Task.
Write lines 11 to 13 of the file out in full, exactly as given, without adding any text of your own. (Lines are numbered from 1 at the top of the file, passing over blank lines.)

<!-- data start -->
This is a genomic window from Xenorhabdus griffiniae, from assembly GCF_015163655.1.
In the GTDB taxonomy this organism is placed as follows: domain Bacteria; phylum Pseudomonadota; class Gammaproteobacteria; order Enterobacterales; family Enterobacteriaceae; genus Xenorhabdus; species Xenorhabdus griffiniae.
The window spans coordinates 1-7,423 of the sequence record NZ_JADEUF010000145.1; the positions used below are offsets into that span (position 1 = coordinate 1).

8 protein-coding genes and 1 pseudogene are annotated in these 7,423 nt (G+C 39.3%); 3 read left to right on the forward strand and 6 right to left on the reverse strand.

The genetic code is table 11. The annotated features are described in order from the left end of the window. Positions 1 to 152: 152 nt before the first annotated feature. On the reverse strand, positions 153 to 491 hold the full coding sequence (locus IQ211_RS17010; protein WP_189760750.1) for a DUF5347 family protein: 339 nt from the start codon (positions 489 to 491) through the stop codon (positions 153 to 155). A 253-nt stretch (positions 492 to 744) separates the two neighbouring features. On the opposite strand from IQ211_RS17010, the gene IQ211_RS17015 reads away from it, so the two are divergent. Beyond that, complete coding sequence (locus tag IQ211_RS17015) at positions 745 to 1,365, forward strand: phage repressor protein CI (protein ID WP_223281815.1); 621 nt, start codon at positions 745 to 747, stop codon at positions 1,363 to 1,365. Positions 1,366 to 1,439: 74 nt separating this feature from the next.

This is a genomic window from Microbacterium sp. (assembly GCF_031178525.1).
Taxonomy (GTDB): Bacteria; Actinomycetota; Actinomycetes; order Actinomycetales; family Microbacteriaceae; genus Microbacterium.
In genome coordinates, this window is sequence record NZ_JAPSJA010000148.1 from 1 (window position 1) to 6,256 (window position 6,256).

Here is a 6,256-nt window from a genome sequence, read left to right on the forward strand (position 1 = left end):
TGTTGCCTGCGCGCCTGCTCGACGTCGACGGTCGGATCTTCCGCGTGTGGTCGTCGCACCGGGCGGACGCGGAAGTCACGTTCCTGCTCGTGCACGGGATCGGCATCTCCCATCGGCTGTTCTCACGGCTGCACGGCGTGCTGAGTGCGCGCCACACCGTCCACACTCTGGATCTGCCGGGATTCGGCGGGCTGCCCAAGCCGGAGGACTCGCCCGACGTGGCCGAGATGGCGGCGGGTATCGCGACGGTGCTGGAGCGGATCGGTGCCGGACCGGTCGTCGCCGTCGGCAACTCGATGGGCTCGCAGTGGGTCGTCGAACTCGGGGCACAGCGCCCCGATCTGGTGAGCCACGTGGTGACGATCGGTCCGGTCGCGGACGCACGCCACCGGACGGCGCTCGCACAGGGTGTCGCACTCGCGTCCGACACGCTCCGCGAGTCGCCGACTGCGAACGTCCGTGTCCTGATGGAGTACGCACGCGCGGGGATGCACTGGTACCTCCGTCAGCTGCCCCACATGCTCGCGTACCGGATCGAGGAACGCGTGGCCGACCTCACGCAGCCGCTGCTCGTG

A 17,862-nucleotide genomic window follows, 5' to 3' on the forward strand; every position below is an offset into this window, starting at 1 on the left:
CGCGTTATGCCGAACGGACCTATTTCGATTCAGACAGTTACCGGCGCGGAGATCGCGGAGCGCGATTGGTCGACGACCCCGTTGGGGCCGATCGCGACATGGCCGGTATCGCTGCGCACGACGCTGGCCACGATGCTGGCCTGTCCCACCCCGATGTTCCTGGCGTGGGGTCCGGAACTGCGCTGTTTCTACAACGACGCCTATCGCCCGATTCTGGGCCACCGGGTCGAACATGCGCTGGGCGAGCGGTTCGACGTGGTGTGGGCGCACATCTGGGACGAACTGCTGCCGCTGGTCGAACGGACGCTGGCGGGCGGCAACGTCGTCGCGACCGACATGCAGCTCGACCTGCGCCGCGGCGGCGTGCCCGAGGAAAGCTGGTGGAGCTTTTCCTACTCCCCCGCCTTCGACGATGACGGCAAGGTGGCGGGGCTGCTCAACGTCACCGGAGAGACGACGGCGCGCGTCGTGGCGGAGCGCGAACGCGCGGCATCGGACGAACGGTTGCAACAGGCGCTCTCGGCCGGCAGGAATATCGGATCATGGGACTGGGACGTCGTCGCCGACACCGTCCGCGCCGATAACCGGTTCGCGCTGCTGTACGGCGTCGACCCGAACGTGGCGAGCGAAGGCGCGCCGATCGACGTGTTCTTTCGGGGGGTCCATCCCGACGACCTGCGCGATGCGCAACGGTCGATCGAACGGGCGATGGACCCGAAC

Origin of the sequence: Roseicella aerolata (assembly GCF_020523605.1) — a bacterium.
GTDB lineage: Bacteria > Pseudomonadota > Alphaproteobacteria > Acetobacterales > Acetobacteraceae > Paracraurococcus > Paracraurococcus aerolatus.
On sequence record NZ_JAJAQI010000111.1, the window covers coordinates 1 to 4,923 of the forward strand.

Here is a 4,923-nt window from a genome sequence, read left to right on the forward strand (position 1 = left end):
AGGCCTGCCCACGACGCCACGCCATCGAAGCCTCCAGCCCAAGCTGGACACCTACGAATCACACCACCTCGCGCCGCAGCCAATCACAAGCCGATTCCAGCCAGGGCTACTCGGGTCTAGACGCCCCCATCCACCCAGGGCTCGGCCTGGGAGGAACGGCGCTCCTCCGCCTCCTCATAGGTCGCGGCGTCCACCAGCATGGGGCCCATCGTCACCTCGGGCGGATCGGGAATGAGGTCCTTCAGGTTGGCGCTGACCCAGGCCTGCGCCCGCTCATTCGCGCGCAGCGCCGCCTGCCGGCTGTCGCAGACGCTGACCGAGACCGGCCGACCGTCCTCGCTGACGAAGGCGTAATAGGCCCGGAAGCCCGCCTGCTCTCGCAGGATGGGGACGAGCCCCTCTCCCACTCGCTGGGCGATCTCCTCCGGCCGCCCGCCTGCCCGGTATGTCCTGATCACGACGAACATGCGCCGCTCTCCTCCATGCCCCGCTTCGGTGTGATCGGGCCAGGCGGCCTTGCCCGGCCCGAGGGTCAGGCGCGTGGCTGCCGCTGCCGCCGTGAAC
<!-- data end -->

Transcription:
A 17,862-nucleotide genomic window follows, 5' to 3' on the forward strand; every position below is an offset into this window, starting at 1 on the left:
CGCGTTATGCCGAACGGACCTATTTCGATTCAGACAGTTACCGGCGCGGAGATCGCGGAGCGCGATTGGTCGACGACCCCGTTGGGGCCGATCGCGACATGGCCGGTATCGCTGCGCACGACGCTGGCCACGATGCTGGCCTGTCCCACCCCGATGTTCCTGGCGTGGGGTCCGGAACTGCGCTGTTTCTACAACGACGCCTATCGCCCGATTCTGGGCCACCGGGTCGAACATGCGCTGGGCGAGCGGTTCGACGTGGTGTGGGCGCACATCTGGGACGAACTGCTGCCGCTGGTCGAACGGACGCTGGCGGGCGGCAACGTCGTCGCGACCGACATGCAGCTCGACCTGCGCCGCGGCGGCGTGCCCGAGGAAAGCTGGTGGAGCTTTTCCTACTCCCCCGCCTTCGACGATGACGGCAAGGTGGCGGGGCTGCTCAACGTCACCGGAGAGACGACGGCGCGCGTCGTGGCGGAGCGCGAACGCGCGGCATCGGACGAACGGTTGCAACAGGCGCTCTCGGCCGGCAGGAATATCGGATCATGGGACTGGGACGTCGTCGCCGACACCGTCCGCGCCGATAACCGGTTCGCGCTGCTGTACGGCGTCGACCCGAACGTGGCGAGCGAAGGCGCGCCGATCGACGTGTTCTTTCGGGGGGTCCATCCCGACGACCTGCGCGATGCGCAACGGTCGATCGAACGGGCGATGGACCCGAAC

Origin of the sequence: Roseicella aerolata (assembly GCF_020523605.1) — a bacterium.